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5 Things PhDs Need To Know About Onboarding After Getting Hired

Written by: Aditya Sharma, Ph.D.

The day I had been waiting for was finally here.

My first day in industry.

I had been looking for a job for nearly a year, and this one seemed like a great fit for me.

I couldn’t wait to get started and to meet everyone!

But, when I showed up, no one was prepared for me to be there.

I had no desk.

Someone, who seemed very annoyed, had to find a random table for me to sit at until my desk was ready.

That meant I didn’t have a computer, either — so, there was no way to work.

I was there, but I really had nothing to do.

I just stared at the one-page document they gave me when I arrived.

I felt like I was bothering everyone, and I wasn’t supposed to meet my manager until the next week.

It was so awkward.

Is this what it’s supposed to be like when you start a new job?

I was not ready for this.

I managed to make it through that first week, and eventually I did have a desk and a good idea of what I was supposed to do.

But, I had to work really hard to get the information I needed.

There was no smooth process for me to follow.

Because I was frustrated with the lack of onboarding, it created tension between me and my manager.

He thought I was asking too many questions, but I had no idea what I was supposed to be doing.

It took us a while to reach a comfortable place.

I wish that I had understood more about what it takes to become integrated into a company when you first arrive.

Because, although I did enjoy the work I did at my first industry position, that bad first impression stayed with me.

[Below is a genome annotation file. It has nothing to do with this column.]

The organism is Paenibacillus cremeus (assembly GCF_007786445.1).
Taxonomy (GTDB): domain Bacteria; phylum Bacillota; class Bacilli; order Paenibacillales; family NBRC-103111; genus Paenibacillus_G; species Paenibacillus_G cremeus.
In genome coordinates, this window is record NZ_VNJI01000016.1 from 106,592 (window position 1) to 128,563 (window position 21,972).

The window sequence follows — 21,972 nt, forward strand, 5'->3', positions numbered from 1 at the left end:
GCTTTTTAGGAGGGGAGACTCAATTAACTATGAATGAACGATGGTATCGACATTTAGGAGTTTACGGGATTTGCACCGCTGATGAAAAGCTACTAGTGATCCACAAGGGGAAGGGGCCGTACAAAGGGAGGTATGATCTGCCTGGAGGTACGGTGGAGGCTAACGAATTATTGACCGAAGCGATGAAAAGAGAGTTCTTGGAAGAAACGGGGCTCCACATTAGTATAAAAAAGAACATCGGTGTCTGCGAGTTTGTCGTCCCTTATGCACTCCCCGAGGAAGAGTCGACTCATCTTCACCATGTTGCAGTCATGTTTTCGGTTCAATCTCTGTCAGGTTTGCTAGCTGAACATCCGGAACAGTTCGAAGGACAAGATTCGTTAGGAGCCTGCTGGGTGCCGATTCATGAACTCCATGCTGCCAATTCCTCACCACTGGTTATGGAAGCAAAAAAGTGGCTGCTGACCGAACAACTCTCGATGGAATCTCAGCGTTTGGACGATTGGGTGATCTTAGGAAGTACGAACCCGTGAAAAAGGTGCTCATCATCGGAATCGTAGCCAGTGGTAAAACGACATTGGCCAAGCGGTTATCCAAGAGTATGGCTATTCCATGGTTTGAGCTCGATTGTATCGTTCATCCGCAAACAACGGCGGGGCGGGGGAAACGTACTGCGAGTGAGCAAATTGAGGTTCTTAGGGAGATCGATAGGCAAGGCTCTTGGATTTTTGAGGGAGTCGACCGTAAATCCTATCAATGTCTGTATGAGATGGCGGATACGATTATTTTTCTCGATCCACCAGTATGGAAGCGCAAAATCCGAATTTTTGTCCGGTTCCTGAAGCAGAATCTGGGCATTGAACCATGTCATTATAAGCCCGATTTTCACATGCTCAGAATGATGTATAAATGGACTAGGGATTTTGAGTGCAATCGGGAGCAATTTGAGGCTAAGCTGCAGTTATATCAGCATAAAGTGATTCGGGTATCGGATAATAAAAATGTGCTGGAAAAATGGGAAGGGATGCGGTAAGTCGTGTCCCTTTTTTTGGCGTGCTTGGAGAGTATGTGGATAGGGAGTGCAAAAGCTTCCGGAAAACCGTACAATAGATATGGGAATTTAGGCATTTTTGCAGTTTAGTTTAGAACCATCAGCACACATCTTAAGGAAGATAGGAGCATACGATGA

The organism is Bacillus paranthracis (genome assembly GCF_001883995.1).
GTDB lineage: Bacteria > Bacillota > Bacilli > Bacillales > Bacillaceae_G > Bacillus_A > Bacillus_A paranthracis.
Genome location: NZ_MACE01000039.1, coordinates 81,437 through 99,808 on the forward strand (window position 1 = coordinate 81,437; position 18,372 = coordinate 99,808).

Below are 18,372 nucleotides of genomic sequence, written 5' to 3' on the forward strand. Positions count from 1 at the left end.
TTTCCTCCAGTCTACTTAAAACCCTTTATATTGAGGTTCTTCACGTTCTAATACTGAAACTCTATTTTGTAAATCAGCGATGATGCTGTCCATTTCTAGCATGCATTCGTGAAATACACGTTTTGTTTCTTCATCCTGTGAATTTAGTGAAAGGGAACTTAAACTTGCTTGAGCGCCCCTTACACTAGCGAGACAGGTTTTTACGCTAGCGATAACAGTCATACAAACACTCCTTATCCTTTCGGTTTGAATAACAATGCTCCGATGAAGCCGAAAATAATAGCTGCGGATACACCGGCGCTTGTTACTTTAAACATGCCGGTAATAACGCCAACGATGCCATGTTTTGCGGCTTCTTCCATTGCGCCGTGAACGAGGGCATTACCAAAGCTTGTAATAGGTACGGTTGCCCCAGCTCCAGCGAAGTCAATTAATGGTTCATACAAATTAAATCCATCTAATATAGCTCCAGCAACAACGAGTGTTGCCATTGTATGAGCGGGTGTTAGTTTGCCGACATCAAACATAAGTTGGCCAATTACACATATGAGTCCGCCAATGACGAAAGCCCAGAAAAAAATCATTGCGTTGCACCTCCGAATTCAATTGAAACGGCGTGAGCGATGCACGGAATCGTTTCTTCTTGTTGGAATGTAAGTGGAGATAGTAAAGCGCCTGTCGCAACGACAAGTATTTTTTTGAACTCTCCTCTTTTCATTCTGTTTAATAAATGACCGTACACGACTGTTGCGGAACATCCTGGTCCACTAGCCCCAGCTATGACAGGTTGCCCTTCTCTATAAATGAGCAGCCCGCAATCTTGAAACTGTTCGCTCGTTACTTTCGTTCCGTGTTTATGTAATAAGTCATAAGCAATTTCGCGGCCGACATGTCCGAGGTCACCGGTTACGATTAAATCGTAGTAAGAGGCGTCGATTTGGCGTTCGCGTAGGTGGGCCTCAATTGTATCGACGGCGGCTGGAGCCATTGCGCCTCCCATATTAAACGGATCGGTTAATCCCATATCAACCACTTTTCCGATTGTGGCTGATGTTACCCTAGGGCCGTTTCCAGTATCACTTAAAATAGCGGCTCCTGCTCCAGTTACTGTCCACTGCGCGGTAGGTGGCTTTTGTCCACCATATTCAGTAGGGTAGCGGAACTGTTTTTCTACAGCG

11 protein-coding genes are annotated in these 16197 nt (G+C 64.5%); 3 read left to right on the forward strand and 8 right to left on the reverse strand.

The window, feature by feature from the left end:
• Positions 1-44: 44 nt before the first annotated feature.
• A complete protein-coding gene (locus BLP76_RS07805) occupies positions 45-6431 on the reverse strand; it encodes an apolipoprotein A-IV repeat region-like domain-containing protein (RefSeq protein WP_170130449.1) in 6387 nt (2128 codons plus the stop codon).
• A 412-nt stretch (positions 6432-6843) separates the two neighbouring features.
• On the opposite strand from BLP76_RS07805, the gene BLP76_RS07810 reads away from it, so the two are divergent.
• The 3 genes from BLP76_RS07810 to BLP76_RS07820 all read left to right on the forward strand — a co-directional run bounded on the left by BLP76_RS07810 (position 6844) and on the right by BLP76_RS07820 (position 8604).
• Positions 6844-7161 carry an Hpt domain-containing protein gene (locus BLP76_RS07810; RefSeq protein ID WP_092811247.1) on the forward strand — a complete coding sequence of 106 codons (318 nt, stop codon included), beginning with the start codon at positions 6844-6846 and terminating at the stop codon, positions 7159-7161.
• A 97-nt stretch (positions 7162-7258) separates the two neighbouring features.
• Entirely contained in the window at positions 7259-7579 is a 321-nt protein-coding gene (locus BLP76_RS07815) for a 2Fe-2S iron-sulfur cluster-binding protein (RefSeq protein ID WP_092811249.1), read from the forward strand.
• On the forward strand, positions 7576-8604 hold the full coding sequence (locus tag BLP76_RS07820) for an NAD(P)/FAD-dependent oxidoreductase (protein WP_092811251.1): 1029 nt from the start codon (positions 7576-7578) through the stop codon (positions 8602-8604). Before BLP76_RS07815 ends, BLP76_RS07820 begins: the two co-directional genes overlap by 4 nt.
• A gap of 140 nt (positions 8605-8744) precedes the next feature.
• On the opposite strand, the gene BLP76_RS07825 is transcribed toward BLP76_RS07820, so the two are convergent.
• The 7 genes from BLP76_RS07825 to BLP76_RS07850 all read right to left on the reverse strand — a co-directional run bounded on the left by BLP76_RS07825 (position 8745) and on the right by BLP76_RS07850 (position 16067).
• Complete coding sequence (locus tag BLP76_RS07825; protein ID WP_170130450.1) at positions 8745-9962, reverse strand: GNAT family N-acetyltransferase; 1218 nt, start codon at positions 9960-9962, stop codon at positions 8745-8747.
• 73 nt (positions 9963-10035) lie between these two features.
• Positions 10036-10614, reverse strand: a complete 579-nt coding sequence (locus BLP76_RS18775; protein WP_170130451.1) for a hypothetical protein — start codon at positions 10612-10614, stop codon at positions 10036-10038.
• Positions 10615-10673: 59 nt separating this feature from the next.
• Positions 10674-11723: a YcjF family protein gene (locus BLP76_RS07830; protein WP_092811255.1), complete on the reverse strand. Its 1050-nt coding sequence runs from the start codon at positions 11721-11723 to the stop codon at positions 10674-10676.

And, I was certain to ask about onboard processes when I interviewed for my next industry position.

Why Smooth Onboarding Is Key To Succeeding In Your New Industry Position

Most companies spend money on onboarding and making sure that you are fully integrated and ready to do good work.

Because, if they don’t, things break down.

Business.com reported that 22% of staff turnover occurs within the first 45 days.

Just 45 days, and almost a quarter of the employees leave.

Additionally, the Harvard Business Review reported that 33% of new hires look for new jobs within the first 6 months.

Bad onboarding makes people want to leave.

But, good onboarding not only encourages employees to stay, it actually makes them more productive.

The Society for Human Resource Management reported that strong onboarding processes improve new hire retention by 82% and productivity by over 70%.

Onboarding is incredibly important for finding success at a company.

So, you need to be prepared to create a good onboarding experience for yourself, even if the company does not have a formal onboarding process.

5 Things PhDs Should Know About Onboarding At A New Company

Onboarding is simply you becoming integrated into the company.